Coqui del Mar Guest House can help you make Puerto Rico be your destination wedding!

Are you looking for the perfect destination wedding for your same sex wedding ceremony?  You should take a look here.

Puerto Rico legalized same sex marriages in 2015 with the US Supreme court decision of Obergefell v. Hodges.  (All US Federal laws apply to Puerto Rico).   

This Caribbean island sets itself apart from the others as the LGBTQ+ capitol of the Caribbean, and a great location for your LGBTQ+ destination wedding.  Even more, it has direct flights from many US cities, does not require a passport, and uses the US dollar.  And it is fairly easy to get married in Puerto Rico with a little prior planning.  As a plus, Coqui del Mar Guesthouse even has a licensed celebrant (required to register the marriage and make it legal).  Celebrating your same sex destination wedding in Puerto Rico is more affordable than you might think.

Much of the paperwork that you need, you must obtain from your home state.  But, be aware, changes were passed into law summer of 2020 and will affect how marriages are conducted.  We expect the new guidelines in early November.    So what do you need (previous guidelines)?   

What you need for your same sex destination wedding in Puerto Rico:

  1. You must provide a valid government issued identification with photo ID that is not expired.  Passport, driver’s license or state issued ID are the most common.
  2. Bring a notarized letter that states that you are a non-resident of Puerto Rico and are visiting solely for the purpose of marriage AND state the duration of the visit.  For non USA citizens, the duration of the visit cannot exceed what is authorized by their visa/immigration.
  3. Obtain a letter from a doctor for each spouse stating full address of the physician/doctor’s office.  The letter must state that you are both in full compliance with your state laws regarding entering into marriage (in your place of residence).  This certification must include the name of the spouse and signature of the doctor and be dated less than 10 days from the date of the certification of the marriage.  Please specify if lab test/blood test is required or not.   See here if your state requires lab/blood tests.
  4. A Puerto Rico Internal Revenue Stamp for $150 is required.  (This can be purchased at the demographics office post ceremony)
  5. You must provide the original of both birth certificates.  The marriage license will be issued in the same name as the birth certificate.  If there has been any legal name changes, then evidence of that must be provided with a sealed, certified copy.
  6. If you are under 21, you must have both parents/legal guardians present (Puerto Rican law).
  7. You must submit all previous final divorce decrees from any previous marriages.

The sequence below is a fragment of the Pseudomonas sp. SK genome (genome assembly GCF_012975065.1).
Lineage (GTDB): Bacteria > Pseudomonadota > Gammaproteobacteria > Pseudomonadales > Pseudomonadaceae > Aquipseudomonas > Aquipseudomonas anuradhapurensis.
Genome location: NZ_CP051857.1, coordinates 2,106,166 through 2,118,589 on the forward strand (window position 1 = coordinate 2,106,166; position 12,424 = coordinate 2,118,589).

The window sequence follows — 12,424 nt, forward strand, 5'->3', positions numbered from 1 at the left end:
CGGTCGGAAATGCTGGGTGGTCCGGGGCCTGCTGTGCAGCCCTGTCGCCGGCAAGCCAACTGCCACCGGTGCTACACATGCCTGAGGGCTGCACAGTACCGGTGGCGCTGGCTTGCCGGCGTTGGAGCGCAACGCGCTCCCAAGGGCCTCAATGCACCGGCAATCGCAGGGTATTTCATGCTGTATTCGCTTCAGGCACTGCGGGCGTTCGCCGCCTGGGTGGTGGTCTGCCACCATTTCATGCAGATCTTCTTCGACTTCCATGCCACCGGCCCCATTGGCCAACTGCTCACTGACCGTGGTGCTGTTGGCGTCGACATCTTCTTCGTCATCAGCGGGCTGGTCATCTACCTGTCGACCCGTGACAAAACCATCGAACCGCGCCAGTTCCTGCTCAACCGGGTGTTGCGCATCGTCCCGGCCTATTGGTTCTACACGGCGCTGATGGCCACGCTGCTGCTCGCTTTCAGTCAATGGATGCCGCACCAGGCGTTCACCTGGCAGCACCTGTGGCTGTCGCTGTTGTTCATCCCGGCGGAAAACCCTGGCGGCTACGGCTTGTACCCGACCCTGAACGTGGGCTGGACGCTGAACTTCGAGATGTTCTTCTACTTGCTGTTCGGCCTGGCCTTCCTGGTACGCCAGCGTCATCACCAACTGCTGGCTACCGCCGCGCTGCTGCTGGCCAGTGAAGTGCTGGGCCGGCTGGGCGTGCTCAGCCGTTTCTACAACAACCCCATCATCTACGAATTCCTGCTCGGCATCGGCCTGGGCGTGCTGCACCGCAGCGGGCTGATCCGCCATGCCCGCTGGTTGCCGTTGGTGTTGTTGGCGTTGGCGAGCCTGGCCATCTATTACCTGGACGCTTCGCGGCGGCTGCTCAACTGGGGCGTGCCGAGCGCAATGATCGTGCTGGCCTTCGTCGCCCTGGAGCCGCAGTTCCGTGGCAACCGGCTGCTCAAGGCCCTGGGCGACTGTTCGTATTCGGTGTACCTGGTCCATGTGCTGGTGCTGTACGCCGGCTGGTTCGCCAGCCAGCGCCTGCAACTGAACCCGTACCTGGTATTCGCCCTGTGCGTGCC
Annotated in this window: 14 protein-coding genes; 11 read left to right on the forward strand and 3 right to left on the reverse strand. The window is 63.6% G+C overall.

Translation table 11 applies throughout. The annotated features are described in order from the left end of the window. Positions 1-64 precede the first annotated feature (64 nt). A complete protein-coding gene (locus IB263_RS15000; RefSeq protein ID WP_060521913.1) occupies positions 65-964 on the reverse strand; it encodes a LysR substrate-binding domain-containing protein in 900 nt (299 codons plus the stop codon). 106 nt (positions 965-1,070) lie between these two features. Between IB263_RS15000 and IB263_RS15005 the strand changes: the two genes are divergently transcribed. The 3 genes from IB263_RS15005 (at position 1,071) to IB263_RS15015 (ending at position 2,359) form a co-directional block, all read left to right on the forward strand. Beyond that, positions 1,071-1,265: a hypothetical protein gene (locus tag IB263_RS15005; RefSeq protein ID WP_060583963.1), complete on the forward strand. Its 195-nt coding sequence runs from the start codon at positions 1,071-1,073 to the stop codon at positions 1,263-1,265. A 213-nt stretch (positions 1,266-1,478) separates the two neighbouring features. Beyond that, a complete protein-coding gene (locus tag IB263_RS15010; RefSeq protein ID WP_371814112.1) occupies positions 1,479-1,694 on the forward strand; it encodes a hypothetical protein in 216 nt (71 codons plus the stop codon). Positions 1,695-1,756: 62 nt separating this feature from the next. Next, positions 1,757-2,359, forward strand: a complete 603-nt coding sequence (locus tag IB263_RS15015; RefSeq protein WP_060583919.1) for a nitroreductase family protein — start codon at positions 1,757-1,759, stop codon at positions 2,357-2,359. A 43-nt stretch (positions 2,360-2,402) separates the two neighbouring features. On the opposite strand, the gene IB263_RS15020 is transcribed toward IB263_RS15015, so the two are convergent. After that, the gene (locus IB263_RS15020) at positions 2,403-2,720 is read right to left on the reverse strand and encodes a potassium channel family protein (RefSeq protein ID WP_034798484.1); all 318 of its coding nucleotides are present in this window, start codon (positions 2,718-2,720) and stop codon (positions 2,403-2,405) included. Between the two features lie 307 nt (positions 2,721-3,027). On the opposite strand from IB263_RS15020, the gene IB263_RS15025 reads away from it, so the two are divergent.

8. You must submit any death certificates from a previous spouse.
  9. The future spouses must obtain all the required documents above AND visit the demographic registration office in Puerto Rico (to pay the IRS tax), prior to the ceremony.  The paperwork that the demographic’s office provides allows for the ceremony to proceed. (At Coqui del Mar we have all of this paperwork, so  we can skip the initial trip to the demographic’s office).

The same sex ceremony then takes place:

You can book a venue for the ceremony, or do a smaller impromptu ceremony in a more private setting.  You will need two witnesses to sign the ceremony paperwork (they do not need to come to the demographic registry office).

  1. The celebrant/officiant must be registered with the demographic registry office.  The celebrant should provide a form (Form RD-14 REV 11/18) to be completed post ceremony.   The document must be submitted within 10 days of the wedding ceremony to the demographic registry office.  Couples considering a celebrant should check the date of the expiration of the celebrant’s license (these can be renewed for a maximum of 6 months).  Only the celebrant is required to turn in the post wedding ceremony paperwork.

*If your documents, such as divorce decrees, name changes, birth certificates or other required documents are in a language other than English or Spanish, then you must translate these into English or Spanish and provide the original documents.

**Obtain your marriage license online afterwards at about 3 weeks after the celebrant turns in the paperwork.

***Paperwork must be filled out in blue or black permanent ink (Not ball point pen).  No mistakes/line outs/etc allowed or you must redo paperwork.  Bring several blanks in case of errors.

To download the actual document with the government rules and further information, please download the document below:

Coqui del Mar Guest House has a gay celebrant and is able to officiate weddings in Puerto Rico.  We specialize in Gay / LGBTQ+ weddings though we are happy to join any two partners for their future commitment.

We will hand walk you through the process and keep this important day as stress-free as possible so you can enjoy what is truly important.

We offer 3 levels of gay destination wedding packages.  Please email us for this information.  We can customize any package to ensure it fits with your special day.


A gay/same-sex marriage is a union that should be celebrated with meaningful experiences. We know this on a personal note, so it’s always our pleasure to offer you our best available resources so that you can have memories that will last a lifetime. The fact that same-sex marriage has been legal across the United States only since 2015 makes this special day even more momentous.


Check out our destination wedding directory for useful information you can use to make your everlasting union truly memorable. From ordained ministers, to venues and special spots, photographers to Djs, cake makers, jewelers and more!